The university’s observatory not only observed nebulae in the sky but also its birthday at an open house Thursday.
Dedicated in November 1964, this month marked the 50th anniversary of the university’s observatory.
To commemorate the observatory’s 50 years, former department head John Trasco held an information session at the building. During the lecture, he discussed the history of the observatory, including its opening, first open houses and monumental moments he witnessed, such as Halley’s Comet in 1986.
“Fifty years ago, space astronomy didn’t exist,” Trasco said. “Computers and technology definitely weren’t like they are today at our facility.”
Elizabeth Warner, the observatory’s faculty coordinator, has worked at the observatory since 2002. She said some changes have been made since then, such as upgrading the equipment students use, the addition of lights in the parking lot and DLS Internet access.
Known primarily as a teaching and outreach facility, the observatory is also open to the public on the 5th and 20th of every month, during which students and the local community are invited to hear a lecture and look through one of the telescopes.
Sophomore electrical engineering major Haoitan Wang came to the open house to further his interest in astronomy.
“I just got accepted to the astronomy minor, so I thought coming here would help me learn more information,” Wang said. “The fact that stars are really far away is magical. When they collapse or explode, it actually means that it happened hundreds of years ago, and that’s really cool to me.”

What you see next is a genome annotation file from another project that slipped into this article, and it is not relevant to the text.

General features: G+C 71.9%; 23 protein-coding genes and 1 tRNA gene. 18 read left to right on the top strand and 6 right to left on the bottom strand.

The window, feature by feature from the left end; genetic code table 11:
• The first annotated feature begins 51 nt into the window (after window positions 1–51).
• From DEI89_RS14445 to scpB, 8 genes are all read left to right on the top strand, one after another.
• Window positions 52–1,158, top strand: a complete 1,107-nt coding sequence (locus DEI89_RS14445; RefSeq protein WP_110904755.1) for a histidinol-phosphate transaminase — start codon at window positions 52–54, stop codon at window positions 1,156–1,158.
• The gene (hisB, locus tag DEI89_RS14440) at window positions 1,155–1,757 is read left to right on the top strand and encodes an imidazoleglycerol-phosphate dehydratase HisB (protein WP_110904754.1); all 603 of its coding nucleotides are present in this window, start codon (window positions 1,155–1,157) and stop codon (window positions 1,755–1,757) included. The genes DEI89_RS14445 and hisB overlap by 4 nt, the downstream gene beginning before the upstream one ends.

More than 2,500 visitors attend the free open houses each year, according to the astronomy department.
“As a graduate student, open houses are a great way to share with the public what we do with our day-to-day lives,” graduate student Drew Hoggs said. “It gives a sense of perspective — seeing how small we are and how big the universe is.”
One of the biggest achievements in the past 50 years is having former students become great scientists, Warner said.
These students include R. Brent Tully, who found glass film plates that he had taken of M51, a group of galaxies, and Brett Morris, who has observed exoplanets.
Looking ahead, the observatory is planning to make more updates.
“We are working on implementing [the asteroid occultation system] that we acquired with student tech fees and need to get our new server and some new camera control computers,” Warner said. “With funds donated, I hope to get an all-sky camera, weather station and some other sky monitoring gear.”
The university offers four courses at the observatory, one of which is the College Park Scholars Science, Discovery, and the Universe program. In this program, university sophomores work with local high school students on telescopic observing projects.
The other courses at the observatory are ASTR100: Introduction to Astronomy, ASTR310: Optical Astronomy Techniques and ENAE441: Space Navigation and Guidance (ENAE441).
“The best part about working here is sharing the night sky, talking about the objects we observe with students and the public,” Warner said.